Landlord and tenant – Public Sector Housing – Tenants’ rights – Right to purchase – ‘offer to sell the house to the tenant’ – Tenant of end terrace house objecting to grant of unrestricted access to rear of mid-terrace house – application more than 2 months after date of offer to Sell – Whether timeous – Whether tenancy was subject to unrestricted right of access – Housing (Scotland) Act 1987, as amended, Section 63(1)(e), 66(1), 71(1)(d).
The applicants’ house was on one side of a terrace block of three, the other 2 houses having previously been sold to the tenants. The landlords proposed, on selling to the applicants, to burden their title with an unrestricted servitude right of pedestrian access in favour of the proprietor of the middle house, as already conveyed to its proprietor. One of the applicants had been sole tenant under 1986 missives of let. At the time of their application to purchase they were joint tenants under a 2004 Scottish Secure Tenancy Agreement. Neither lease referred specifically to this access. Between 1991 and 2004 the applicants had been in correspondence with the landlords about this access. Their primary position was that their tenancy was not burdened with any right of access, but they were prepared to accept access for the purpose of taking wheelie bins to the street and independent tradesmen working to the rear of the house.
The application was brought under Section 71(1)(d) of the 1987 Act, on the basis that the Offer to Sell was not an offer to sell “the house” as tenanted. The application was made just over 2 months after the date of the offer. The respondents contended that the application was not timeous, having regard to the 2 month time limit in Section 66(1).
Held, (1) The objection to the competency of the application would be rejected. The Tribunal’s decision in Graham v Northern Joint Police Board that there was no short limitation period applicable to Section 71 applications would be followed: there was no reason to distinguish applications under Section 71(1)(d). The attempt to deduce a time limit through Section 66 was unconvincing. The distinction, in relation to time limits, between Section 71(1)(d) and Section 65 arises where a tenant is able to bring himself within either. Waiver or acquiescence had not been suggested.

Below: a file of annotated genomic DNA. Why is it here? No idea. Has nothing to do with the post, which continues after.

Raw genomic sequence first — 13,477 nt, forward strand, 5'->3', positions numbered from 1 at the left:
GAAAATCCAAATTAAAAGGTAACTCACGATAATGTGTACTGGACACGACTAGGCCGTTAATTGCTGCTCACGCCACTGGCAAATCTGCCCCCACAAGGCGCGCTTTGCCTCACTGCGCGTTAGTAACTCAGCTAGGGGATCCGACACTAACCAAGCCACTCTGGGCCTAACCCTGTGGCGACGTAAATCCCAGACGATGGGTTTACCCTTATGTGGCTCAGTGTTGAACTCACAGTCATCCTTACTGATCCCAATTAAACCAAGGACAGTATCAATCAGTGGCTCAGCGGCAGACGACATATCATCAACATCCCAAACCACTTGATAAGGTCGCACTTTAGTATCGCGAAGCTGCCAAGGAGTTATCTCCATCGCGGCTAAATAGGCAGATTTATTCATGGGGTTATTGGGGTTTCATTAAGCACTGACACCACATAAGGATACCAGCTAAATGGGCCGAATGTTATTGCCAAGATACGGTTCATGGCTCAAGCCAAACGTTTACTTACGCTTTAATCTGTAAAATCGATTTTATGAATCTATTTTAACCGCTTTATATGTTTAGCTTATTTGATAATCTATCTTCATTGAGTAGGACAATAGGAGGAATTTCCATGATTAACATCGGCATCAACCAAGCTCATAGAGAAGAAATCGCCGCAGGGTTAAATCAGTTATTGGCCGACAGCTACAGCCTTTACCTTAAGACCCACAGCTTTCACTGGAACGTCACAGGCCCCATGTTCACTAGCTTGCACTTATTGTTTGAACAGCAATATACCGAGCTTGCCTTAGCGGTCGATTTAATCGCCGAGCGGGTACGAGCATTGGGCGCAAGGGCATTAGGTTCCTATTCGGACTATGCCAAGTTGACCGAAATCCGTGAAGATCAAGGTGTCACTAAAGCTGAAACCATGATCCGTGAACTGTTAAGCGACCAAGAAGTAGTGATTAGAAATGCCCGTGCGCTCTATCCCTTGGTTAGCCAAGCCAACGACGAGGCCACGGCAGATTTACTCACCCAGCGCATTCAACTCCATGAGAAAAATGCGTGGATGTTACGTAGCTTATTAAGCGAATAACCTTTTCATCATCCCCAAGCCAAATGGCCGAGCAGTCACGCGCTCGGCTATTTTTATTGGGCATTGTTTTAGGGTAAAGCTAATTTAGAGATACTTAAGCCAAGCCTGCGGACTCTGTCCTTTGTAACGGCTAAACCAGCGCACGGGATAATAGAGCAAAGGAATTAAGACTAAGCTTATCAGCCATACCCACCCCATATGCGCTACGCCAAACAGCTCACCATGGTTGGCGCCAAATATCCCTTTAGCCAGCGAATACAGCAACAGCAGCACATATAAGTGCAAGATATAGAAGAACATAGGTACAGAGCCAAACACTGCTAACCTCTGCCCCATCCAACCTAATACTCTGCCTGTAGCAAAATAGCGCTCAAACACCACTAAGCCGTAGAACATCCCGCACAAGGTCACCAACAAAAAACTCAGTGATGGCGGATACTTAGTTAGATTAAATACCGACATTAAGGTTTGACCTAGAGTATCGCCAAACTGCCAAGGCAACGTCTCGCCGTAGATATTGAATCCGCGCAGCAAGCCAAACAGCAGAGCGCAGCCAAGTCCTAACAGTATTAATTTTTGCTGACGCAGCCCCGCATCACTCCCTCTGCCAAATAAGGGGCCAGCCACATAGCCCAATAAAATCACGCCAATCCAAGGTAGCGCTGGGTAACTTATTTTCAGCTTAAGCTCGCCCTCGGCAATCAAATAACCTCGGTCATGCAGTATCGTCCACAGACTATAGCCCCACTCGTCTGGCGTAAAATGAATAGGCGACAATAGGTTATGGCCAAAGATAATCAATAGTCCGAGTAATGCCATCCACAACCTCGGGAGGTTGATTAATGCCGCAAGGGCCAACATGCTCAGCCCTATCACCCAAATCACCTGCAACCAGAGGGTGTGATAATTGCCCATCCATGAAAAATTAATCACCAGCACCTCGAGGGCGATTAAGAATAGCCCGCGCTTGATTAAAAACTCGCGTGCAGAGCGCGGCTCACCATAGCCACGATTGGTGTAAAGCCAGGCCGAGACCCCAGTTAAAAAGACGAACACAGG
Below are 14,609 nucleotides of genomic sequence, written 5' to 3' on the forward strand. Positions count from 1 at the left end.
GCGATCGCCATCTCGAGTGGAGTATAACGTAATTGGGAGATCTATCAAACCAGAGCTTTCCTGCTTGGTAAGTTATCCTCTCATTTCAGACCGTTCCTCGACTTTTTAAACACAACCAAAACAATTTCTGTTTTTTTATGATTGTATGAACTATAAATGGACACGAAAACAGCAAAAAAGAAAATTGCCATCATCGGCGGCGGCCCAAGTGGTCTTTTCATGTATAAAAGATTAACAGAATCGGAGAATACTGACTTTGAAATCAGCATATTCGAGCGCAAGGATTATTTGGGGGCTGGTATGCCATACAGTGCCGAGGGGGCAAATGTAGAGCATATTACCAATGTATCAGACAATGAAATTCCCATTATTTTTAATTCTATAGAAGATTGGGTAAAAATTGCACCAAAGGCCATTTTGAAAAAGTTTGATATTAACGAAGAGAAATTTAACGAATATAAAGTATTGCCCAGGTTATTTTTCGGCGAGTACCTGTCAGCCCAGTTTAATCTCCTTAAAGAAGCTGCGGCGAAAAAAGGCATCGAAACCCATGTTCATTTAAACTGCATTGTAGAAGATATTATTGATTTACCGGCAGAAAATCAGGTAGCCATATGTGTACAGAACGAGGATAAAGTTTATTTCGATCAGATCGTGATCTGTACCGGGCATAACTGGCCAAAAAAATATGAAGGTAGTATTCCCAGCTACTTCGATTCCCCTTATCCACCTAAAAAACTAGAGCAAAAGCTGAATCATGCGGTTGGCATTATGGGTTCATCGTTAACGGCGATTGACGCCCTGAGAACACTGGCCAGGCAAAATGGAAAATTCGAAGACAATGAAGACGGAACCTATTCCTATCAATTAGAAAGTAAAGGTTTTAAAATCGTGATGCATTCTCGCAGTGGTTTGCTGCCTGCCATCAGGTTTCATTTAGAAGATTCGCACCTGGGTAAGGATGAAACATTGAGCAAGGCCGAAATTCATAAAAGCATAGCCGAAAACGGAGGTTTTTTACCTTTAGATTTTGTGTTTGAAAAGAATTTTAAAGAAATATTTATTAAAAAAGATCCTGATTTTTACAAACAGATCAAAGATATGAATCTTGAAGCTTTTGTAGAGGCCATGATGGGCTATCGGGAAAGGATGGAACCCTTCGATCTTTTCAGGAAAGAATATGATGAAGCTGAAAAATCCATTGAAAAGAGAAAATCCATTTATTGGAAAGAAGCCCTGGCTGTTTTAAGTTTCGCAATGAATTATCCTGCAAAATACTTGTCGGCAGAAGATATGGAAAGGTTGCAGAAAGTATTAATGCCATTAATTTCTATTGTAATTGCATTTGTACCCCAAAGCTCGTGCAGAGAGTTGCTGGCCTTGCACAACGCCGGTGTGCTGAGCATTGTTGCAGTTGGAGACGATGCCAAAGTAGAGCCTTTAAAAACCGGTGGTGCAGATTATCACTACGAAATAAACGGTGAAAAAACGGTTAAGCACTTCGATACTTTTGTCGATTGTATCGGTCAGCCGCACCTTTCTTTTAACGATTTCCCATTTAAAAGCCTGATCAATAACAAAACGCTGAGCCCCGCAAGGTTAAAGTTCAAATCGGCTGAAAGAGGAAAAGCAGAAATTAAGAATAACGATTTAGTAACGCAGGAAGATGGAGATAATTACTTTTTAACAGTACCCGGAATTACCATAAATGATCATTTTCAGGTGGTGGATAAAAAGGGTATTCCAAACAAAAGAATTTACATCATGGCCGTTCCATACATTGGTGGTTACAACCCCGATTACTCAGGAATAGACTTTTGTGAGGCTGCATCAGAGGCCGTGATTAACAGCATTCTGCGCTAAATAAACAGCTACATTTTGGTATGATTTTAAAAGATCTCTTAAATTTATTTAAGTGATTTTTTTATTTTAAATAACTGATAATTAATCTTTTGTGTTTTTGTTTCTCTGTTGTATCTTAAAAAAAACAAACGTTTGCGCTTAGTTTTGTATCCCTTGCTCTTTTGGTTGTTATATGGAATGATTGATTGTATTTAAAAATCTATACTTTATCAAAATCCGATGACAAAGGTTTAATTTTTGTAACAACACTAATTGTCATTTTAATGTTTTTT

(2) The applicants’ tenancy was burdened with a right of access. This was a restricted right but was not restricted as much as contended for by the applicants. The relevant tenancy agreement was the 2004 agreement. The suggestion that in the absence of any express provision there was no right of access could not be accepted where there was established access. There had always been a footpath leading round to a point from which access to the garden of the middle house was natural and there was evidence of acceptance and exercise of such a right. The landlords’ argument that this was unrestricted, having been subject only to control at the discretion of the landlord, could not be right – there was an established understanding and acceptance of restriction to reasonably necessary use such as use for the wheelie bin and other carrying of heavy objects which it would not be reasonable to take through the middle house. If the matter required to be considered on the basis of the 1986 tenancy, the position on the evidence was more difficult, but on balance at least some access at that date was also established. The landlords were ordered to serve an offer to sell in proper form, by including a declaration that the access was for the enjoyment of the middle house as a private dwellinghouse and for the purpose of wheelie bins, heavy objects, etc. and for any other necessary purposes.
Popescu v Banff and Buchan District Council 1987 S.L.T. (Lands Tr.) 20
Brown v City of Glasgow District Council LTS/TR/1988/64, 18.1.1990
Scullion v Dumbarton District Council LTS/TR/1990/178, 1.11.1990
Graham v Northern Joint Police Board 2000 S.L.T. (Lands Tr.) 7
Higgins v North Lanarkshire Council 2001 S.L.T. (Lands Tr.) 2
Mortimer v North Lanarkshire Council LTS/TR/2001/10, 29.5.2002
Erskine v West Lothian Council LTS/TR/2002/15, 20.8.2003
See full decision: LTS/TR/2004/5